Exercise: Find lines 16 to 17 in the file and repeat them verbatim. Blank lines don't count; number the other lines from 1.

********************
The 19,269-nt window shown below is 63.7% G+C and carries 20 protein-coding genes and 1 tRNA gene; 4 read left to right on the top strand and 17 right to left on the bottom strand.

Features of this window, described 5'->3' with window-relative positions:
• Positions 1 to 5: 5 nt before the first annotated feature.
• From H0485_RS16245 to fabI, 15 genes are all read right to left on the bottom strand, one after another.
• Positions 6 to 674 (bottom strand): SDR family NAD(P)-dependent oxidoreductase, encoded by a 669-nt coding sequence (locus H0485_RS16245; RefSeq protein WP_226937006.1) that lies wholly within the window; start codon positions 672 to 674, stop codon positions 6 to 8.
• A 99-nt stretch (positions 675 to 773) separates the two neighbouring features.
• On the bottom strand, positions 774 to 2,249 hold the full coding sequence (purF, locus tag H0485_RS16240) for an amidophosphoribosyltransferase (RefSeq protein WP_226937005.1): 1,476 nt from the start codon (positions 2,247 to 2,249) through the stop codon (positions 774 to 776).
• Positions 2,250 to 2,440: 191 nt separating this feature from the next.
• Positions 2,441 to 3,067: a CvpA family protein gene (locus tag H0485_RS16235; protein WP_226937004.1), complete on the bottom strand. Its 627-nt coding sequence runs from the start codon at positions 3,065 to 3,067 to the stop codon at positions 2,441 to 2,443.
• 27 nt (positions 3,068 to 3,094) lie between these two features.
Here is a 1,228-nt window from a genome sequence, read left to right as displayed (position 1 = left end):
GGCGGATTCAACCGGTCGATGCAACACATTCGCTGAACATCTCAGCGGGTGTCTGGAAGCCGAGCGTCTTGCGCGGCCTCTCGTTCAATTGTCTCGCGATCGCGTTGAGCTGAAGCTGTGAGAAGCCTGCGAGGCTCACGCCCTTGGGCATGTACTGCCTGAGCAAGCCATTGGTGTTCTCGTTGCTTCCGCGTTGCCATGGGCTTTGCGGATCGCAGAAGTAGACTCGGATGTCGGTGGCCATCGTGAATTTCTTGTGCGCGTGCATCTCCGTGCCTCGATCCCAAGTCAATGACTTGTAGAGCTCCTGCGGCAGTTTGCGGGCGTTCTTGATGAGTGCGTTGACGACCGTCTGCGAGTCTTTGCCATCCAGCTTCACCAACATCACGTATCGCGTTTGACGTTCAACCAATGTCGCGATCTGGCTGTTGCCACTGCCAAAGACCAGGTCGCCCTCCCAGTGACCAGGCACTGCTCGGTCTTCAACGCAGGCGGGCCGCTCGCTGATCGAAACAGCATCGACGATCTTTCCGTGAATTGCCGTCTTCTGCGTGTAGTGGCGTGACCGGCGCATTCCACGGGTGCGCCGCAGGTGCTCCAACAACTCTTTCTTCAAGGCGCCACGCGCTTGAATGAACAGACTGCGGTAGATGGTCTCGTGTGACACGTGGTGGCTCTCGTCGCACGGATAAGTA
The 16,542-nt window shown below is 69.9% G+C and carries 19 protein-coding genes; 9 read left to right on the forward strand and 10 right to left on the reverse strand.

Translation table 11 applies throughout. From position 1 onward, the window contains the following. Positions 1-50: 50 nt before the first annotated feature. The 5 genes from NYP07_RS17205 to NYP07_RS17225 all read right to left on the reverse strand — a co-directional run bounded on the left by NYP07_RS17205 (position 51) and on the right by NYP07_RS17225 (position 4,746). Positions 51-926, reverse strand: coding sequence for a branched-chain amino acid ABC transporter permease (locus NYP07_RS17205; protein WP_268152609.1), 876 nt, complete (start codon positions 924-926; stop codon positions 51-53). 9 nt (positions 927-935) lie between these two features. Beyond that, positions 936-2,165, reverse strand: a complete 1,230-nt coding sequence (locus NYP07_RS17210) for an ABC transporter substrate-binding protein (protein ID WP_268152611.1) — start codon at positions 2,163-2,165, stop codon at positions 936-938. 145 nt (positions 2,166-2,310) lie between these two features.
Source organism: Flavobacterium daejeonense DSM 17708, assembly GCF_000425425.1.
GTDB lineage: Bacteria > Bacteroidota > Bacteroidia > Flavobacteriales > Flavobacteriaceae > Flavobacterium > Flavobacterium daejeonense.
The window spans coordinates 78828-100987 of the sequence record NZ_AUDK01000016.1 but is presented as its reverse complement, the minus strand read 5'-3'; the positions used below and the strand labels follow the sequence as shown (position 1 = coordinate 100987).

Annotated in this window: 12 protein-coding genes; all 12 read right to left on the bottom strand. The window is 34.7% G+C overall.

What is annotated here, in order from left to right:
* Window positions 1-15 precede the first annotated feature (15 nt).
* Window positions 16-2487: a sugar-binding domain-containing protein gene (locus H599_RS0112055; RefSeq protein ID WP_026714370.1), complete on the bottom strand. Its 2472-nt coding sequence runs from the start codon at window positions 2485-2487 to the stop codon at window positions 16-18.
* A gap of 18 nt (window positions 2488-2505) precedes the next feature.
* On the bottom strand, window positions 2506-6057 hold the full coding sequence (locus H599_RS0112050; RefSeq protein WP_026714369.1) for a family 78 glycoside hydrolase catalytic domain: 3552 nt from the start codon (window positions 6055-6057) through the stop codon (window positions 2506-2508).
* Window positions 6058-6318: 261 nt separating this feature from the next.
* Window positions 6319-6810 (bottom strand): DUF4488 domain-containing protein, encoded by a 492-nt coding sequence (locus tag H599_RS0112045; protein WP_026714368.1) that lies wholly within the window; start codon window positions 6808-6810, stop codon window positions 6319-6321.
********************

GTDB lineage: Bacteria > Bacteroidota > Bacteroidia > Flavobacteriales > Flavobacteriaceae > Flavobacterium > Flavobacterium daejeonense.
The window spans coordinates 78828-100987 of the sequence record NZ_AUDK01000016.1 but is presented as its reverse complement, the minus strand read 5'-3'; the positions used below and the strand labels follow the sequence as shown (position 1 = coordinate 100987).